ALBANY – Gov. Andrew M. Cuomo could be ousted “in a matter of weeks, not months” if a committee charged with investigating the Democratic governor recommends the legal articles of impeachment to the full Assembly, the leader of the 150-member chamber said Monday.
Assembly Speaker Carl Heastie, a Bronx Democrat and onetime key ally of the governor, said the “overall sense” he gets from rank-and-file Assembly members is that they have “no confidence” that Cuomo can continue to lead New York State and that the impeachment process will be moving “with all due haste.”
The state Assembly committee in charge of the impeachment investigation of Gov. Andrew Cuomo is wrapping up work that is expected to lead to an impeachment vote by the full Assembly in early September.
The Assembly leader and Assembly Judiciary Committee Chairman Charles Lavine, a Nassau County Democrat, told reporters repeatedly that while there is a push on to rapidly finish the impeachment matter, there are also due process rights afforded Cuomo, as well as the women who say he sexually harassed them.
Lavine, who spent years in private practices as a criminal defense lawyer, said lawmakers want to ensure that people 100 or 200 years from now will believe that the 2021 impeachment process involving Cuomo was fair – something many historians don’t believe happened with in 1913 with Gov. William Sulzer, the sole New York governor to ever be impeached.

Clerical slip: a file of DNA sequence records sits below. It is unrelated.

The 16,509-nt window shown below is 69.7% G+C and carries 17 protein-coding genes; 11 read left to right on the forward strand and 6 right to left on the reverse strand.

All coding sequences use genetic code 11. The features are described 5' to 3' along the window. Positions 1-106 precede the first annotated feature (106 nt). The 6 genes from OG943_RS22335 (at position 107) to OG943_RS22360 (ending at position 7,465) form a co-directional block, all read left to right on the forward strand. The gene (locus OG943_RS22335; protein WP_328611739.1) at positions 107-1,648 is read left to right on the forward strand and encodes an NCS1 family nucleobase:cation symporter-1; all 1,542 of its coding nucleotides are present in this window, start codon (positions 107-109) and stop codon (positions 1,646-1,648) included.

“Our intention, the intention of everyone … is to do what is right," Lavine said.
Charles Lavine is not a household name, but it will be in the coming weeks. He is the head of an Assembly committee charged with running an investigation to determine if Gov. Andrew M. Cuomo should be impeached.
Lavine spoke after a four-hour private meeting among Democrats and Republicans on the Judiciary Committee as they heard reports from the outside lawyers hired to run the impeachment investigation.
While the focus of Attorney General Letitia James' report last week was solely about what she believes are credible allegations of sexual harassment by Cuomo brought by 11 women, the Assembly probe goes further. It seeks to determine whether Cuomo: used state resources to write a book about the Covid-19 pandemic that led to a $5.1 million book deal; ordered the undercounting of nursing home residents who died in 2020 from Covid-19; and moved to the front of the list some friends and family members to get Covid-19 tests while New Yorkers scrambled to get vaccinated.
Lavine said the committee will hold two more executive session meetings – Aug. 16 and 23 – as well as public hearings to take testimony from workplace sexual harassment experts and scholars and others on the state’s impeachment process.